At The Sign of The Angel
The new recording from
THE DONCASTER WAITES
Doncaster’s performers of renaissance music.
The Waites first recording aims to re create music as it may have been heard and performed by the people of Doncaster in the 16th and 17th centuries.
Includes songs from the ale house, stately dances from the homes of the rich and the lively music of the streets.
All performed on reproductions of original instruments such as shawms, crumhorns and hurdy-gurdy. Over 60 minutes of music.
Price £8.00 plus £1.50 p&p from [email protected]
2 Ledbury Gardens
Telephone: 01302 788428
AT THE SIGN OF THE ANGEL
Cast your mind back to the summer of 1967 (if you are old enough) sometimes referred to as “The Summer of Love”. One of the most significant events to take place in this country was the release of the Beatles’ “Sergeant Pepper” album. This made a big impact at the time, one of the reasons being that there was such a wide variety of styles, instrumental combinations and musical textures represented within it. My own impression at the time was that it was more like an aural variety show! On first playing, this was exactly the same impression I gained from the CD in question.
The first track is an ideal start with a wonderful ‘Noise of Shawms’. I particularly like the device of shifting the pitch upwards with the top voice being a sopranino and the bottom a tenor. There are two reasons for this: in the open air, this brighter sound will carry better and a tenor instrument on the bottom line is less ‘grumbly’. Then follows a track for ‘indoor’ instruments. This is an imaginative arrangement with some truly delicious textures. As a Recorder player, I particularly like track three and the fact that the top line is on a Treble, not a Descant. Again a favourite device of mine. Next come Voices with Cittern and a Tenor Recorder. More fabulous sounds! Then Pipes and Tabors with additional Percussion. I could go on like this about the whole album but you get the picture? Each track is sheer musical delight.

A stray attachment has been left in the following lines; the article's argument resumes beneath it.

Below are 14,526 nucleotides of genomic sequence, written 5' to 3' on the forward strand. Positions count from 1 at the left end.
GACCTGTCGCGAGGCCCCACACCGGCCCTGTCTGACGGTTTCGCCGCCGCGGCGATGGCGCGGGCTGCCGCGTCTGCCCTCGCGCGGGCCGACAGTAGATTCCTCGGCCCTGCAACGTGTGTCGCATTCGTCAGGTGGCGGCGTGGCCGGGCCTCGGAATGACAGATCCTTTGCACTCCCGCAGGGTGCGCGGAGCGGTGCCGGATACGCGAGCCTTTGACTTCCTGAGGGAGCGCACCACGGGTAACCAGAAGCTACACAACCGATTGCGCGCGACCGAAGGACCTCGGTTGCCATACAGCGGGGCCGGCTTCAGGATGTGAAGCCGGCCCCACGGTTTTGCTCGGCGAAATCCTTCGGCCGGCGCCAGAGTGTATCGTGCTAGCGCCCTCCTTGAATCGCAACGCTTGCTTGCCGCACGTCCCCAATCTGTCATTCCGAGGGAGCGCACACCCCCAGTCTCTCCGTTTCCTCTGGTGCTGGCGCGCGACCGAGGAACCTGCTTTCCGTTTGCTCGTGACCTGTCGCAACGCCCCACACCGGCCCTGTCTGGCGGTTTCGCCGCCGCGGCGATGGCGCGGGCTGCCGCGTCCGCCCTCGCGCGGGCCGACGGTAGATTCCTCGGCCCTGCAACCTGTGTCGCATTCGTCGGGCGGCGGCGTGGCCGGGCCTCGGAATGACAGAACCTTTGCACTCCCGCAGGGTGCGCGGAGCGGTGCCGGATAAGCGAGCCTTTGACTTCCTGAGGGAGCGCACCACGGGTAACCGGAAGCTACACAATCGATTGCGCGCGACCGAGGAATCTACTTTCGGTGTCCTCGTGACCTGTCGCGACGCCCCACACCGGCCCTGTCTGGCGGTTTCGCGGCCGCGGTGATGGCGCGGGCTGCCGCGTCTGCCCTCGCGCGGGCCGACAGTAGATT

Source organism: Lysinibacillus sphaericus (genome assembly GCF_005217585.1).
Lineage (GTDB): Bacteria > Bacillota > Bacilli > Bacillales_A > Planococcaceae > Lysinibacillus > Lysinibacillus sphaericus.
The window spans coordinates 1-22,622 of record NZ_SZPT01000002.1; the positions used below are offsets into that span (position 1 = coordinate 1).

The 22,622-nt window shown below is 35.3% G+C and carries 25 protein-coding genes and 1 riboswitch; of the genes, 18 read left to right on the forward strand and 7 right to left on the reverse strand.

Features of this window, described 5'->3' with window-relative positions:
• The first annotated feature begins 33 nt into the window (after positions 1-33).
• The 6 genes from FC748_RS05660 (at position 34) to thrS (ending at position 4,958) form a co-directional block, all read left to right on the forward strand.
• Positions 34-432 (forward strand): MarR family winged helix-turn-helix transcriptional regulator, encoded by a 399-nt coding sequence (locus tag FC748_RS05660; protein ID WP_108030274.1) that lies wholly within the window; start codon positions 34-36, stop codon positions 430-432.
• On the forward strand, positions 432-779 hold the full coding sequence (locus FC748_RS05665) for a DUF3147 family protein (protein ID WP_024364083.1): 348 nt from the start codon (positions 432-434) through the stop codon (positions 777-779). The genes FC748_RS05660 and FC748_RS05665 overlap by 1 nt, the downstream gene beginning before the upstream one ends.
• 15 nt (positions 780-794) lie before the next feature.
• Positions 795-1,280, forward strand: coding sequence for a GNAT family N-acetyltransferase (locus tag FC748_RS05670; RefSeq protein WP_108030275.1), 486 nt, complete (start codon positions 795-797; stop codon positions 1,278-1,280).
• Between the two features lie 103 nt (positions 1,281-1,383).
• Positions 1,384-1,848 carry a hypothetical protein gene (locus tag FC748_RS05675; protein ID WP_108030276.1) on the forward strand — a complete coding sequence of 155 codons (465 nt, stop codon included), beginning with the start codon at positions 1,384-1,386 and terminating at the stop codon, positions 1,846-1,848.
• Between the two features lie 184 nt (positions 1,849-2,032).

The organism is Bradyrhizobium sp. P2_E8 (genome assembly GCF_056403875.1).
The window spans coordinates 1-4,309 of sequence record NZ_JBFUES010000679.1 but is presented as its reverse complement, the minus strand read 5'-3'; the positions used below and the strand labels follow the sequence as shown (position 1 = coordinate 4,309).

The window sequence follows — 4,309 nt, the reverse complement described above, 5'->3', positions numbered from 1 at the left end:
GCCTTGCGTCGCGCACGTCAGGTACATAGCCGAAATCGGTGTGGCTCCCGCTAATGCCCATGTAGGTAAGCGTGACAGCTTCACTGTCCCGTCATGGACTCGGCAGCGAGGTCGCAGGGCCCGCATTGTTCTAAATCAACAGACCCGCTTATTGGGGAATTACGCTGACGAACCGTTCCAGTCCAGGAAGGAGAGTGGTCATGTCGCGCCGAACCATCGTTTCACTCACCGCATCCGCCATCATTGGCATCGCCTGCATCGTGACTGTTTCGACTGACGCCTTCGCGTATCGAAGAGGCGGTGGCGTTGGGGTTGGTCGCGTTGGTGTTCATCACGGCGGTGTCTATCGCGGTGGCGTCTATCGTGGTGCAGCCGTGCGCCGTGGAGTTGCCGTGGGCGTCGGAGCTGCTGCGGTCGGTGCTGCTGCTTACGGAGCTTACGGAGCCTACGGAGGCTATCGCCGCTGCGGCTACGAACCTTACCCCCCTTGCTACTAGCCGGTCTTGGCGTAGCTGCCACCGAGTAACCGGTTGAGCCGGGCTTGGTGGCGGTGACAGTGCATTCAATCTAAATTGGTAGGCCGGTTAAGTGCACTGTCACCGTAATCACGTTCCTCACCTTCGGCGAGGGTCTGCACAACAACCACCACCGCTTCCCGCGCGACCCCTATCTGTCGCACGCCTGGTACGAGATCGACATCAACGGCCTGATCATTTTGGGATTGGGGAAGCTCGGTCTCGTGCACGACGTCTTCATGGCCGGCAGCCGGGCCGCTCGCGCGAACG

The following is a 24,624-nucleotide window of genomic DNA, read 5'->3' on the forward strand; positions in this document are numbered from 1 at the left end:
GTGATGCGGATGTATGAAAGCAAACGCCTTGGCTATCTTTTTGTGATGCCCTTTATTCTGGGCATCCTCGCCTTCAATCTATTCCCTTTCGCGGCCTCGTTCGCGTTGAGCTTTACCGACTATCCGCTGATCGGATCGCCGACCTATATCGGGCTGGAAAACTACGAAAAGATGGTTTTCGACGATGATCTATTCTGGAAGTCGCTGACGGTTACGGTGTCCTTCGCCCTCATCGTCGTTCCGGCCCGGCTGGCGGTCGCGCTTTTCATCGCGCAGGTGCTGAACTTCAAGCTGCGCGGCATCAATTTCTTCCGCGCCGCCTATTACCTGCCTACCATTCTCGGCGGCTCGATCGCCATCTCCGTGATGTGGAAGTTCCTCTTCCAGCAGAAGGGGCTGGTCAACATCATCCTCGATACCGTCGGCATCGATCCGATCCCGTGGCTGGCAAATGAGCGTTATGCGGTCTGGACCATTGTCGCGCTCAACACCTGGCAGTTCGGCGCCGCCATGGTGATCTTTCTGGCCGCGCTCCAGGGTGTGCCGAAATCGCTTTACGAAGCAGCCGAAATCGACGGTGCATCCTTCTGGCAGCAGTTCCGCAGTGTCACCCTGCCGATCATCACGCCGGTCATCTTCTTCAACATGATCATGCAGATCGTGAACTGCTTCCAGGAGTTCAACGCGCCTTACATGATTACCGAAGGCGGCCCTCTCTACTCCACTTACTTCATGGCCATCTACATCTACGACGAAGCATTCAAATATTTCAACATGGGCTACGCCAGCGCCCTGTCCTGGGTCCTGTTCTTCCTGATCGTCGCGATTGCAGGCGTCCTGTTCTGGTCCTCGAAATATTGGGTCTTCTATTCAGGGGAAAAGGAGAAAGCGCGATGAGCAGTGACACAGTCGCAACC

The Doncaster Waites play a wide variety of instruments between them and their musical arrangements present these in so many different imaginative ways and don’t forget they all sing!
You must buy this CD now, for all sorts of reasons; the wide variety of musical sounds and textures, the quality of the performances and the sheer versatility of the personnel are a good three starters! I find it impressive that only six people can have such a wide range of musical abilities at such a high standard.
All Waits and would-be Waits should listen to this to give them something to aspire to.
The Bar is raised, the Gauntlet, thrown down.
This will be a difficult act to follow!
Tony Pearson, The Ely Piper
15 Sept 2009